The spring season is upon us, and while we may be experiencing seasonal allergies, it’s important to note that our cats may be as well! In our pets, seasonal allergies look a little different. We may have headaches, coughs, and runny noses, but our pets have different symptoms. They may have itchy ears and skin.
If you notice your cats shaking their head excessively or scratching their skin a lot this season, we recommend contacting us right away for advice. We have options for helping pets that are experiencing uncomfortable seasonal allergies. Ask us today!
Wednesday, March 12, 2014
If faced with sudden disaster, would you be prepared to help your entire family – including pets – prevent dangerous situations?
Here are some tips to help you better prepare your pet for severe weather:
Identifying shelter. For public health reasons, many emergency shelters cannot accept pets. Find out which motels and hotels in the area you plan to evacuate to allow pets well in advance of needing them. There are also a number of guides that list hotels/motels that permit pets and could serve as a starting point. Include your local animal shelter's number in your list of emergency numbers. They might be able to provide information concerning pets during a disaster.
· Take pet food, bottled water, medications, veterinary records, cat litter/pan, manual can opener, food dishes, first aid kit and other supplies with you in case they're not available later. Before you find yourself in an emergency situation, consider packing a "pet survival" kit which could be easily deployed if disaster hits.
Make sure identification tags are up-to-date and securely fastened to your pet's collar. If possible, attach the address and/or phone number of your evacuation site. If your pet gets lost, his tag is his ticket home.
· Make sure you have a current photo of your pet for identification purposes.
· Make sure you have a secure pet carrier, leash or harness for your pet so that if he panics, he can't escape.
Tuesday, February 25, 2014
Spaying and neutering pets is a very simple, but also very important procedure. If your pet is not going to be used for breeding, we recommend spaying or neutering as early as possible. Not only does this procedure eliminate the risk of unwanted litters, it also helps to prolong your pet’s life by minimizing the risks of a number of health conditions!
In female pets, spaying lessens the threat of mammary tumors and cancer and ultimately eliminates the possibility of uterine and ovarian cancers. In male pets, neutering eliminates the possibility of testicular cancer and decreases the odds of prostate cancer.
Additionally, spaying or neutering your pet eliminates a lot of negative behaviors. Female pets will no longer enter a heat cycle or attempt to escape in hopes of procreating, and male pets will become more contented house pets, not out seeking females throughout the neighborhood. This tendency to roam can cause a lot of problems, such as danger in the roads (males seeking females are a lot more likely to be hit by cars!).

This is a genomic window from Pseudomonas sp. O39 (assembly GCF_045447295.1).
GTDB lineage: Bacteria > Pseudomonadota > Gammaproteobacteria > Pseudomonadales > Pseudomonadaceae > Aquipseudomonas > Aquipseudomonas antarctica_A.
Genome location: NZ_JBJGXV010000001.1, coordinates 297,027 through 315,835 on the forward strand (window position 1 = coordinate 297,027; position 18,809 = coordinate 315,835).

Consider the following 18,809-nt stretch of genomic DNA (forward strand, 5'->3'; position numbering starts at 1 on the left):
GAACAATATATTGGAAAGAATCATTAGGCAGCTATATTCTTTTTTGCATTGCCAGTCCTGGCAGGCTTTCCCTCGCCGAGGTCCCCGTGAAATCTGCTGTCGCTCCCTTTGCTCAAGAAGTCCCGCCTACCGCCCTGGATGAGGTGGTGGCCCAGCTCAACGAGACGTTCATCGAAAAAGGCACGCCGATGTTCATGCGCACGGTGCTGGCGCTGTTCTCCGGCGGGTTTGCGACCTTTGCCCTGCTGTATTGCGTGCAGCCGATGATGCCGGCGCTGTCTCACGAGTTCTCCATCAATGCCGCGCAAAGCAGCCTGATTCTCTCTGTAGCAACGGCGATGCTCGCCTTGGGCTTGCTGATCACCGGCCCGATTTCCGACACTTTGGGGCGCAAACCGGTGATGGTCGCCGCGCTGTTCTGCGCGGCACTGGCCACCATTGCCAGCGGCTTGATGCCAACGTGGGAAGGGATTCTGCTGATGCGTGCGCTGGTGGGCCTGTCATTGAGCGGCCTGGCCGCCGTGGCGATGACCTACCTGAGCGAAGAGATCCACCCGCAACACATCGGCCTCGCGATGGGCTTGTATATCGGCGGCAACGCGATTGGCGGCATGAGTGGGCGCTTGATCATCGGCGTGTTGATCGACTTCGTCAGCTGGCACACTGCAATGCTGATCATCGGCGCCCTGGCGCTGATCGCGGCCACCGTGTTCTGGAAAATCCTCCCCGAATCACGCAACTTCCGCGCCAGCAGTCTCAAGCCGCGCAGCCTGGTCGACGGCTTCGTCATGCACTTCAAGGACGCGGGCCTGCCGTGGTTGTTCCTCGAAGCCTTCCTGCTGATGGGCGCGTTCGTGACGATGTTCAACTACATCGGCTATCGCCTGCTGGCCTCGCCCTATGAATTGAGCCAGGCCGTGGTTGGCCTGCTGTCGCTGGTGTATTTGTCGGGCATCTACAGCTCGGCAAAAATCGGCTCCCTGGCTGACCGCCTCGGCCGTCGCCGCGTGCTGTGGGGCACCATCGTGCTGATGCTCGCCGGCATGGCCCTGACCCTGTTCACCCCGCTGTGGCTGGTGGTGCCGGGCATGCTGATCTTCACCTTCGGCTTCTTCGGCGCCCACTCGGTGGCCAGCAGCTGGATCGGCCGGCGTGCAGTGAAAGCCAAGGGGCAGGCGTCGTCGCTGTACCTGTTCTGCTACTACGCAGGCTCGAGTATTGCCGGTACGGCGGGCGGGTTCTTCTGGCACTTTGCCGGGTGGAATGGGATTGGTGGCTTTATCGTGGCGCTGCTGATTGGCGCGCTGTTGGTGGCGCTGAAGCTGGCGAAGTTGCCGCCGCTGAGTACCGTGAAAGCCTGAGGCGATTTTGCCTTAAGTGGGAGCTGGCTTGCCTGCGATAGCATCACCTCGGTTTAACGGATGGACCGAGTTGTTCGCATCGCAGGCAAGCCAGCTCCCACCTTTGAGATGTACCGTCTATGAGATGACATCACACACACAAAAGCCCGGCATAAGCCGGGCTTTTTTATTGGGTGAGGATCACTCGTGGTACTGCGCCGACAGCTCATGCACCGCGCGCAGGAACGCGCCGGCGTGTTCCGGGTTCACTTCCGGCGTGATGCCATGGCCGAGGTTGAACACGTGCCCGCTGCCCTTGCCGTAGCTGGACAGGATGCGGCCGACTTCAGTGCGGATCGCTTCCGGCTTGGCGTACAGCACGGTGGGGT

Wednesday, January 8, 2014
Shelter, food, and water are especially important to stray and feral cats in cold weather
No matter how resourceful outdoor cats are, they need help surviving winter. Follow our tips for making sure your local outdoor cats have shelter, food, and water during the cold months.
Yes, their thickened winter coats help stray and feral cats (often called "community cats") weather winter’s chill, but they still need warm, dry, well insulated, and appropriate-sized shelters.
It’s cheapest to build your own shelters, and there are many plans and instructions that can help you get started.
How to get help building your outdoor-cat shelter
A shelter-building party can be a fun weekend project! Ask your friends, neighbors, and coworkers to join in. Try contacting local youth groups to find out if they will help build shelters as a service project.
Where to find materials for your outdoor-cat shelter
You may find inexpensive or free materials by asking building-supply stores or contractors if they have scrap lumber. Ask friends, neighbors, and coworkers for used dog houses, which can be modified to make good shelters. You can even use a storage bin from the local hardware store.
Creating a life-saving shelter for outdoor cats is easy and inexpensive.
Why size matters with cat shelters
A shelter must trap the cats’ body heat to warm its interior. If the shelter is too large, it will be difficult for the cats' body heat to keep the space warm.
What to put in your outdoor-cat shelter
Straw is the best material to put in a shelter because it allows cats to burrow. Pillowcases loosely stuffed with packing peanuts and shredded newspaper also work.
Keep things clean: Replace straw and newspaper if moist or dirty and wash and re-stuff pillowcases as needed.
However, if it’s really cold where you live and you can’t check on the shelters regularly, don’t use the above insulations. “Wallpaper” the shelter’s inner walls and floor with Mylar. It reflects back body heat, and it’s okay for cats to lie on it.
What NOT to put in your outdoor-cat shelter
Don’t use blankets, towels, or folded newspaper; they absorb body heat and chill cats who are lying on them. Forego hay, too, which may irritate noses and cause allergic reactions.
Step 2: Give outdoor cats food and water
Where to place food and water
Protect outdoor cats from hunger and thirst this winter by keeping their food and water from freezing.
If you can do so without compromising the privacy and security of the shelter, place food and water near the shelter so the cats won’t have to travel far.
A way to protect food and water is to place two shelters—doorways facing each other—two feet apart. Then create a canopy between them by securing a wide board from one roof to the other. Then put the food and water under the canopy.
How to keep outdoor cats' food and water from freezing
What you put food and water in can make a difference. A thick plastic water container that’s deep and wide is better insulated than a thin plastic or ceramic container. A solar-heated water bowl can prevent or delay water and canned food from freezing.
If shelters are well insulated, you can put bowls of dry or moist food inside them but far from the doorway. Even if the moist food freezes, the cats’ body heat will defrost it when they hunker down in their shelter.
Don’t put water bowls inside the shelter. Water is easily spilled, and a wet shelter will feel more like a refrigerator than a warm haven.
To TNR or not to TNR outdoor cats in winter?
People may be concerned about Trap-Neuter-Return during winter because they worry about releasing females who have had their stomachs shaved for surgery. But winter trapping has its advantages. There are far fewer pregnant cats, which makes for a less complicated surgery, and you’ll prevent the birth of many kittens come spring, when the majority are born.
Before you start winter trapping, however, you must ensure that the cats will have adequate shelter when you return them to their territory. If you've followed the directions above, they'll be in good shape.
Originally posted http://www.humanesociety.org Nov. 26, 2013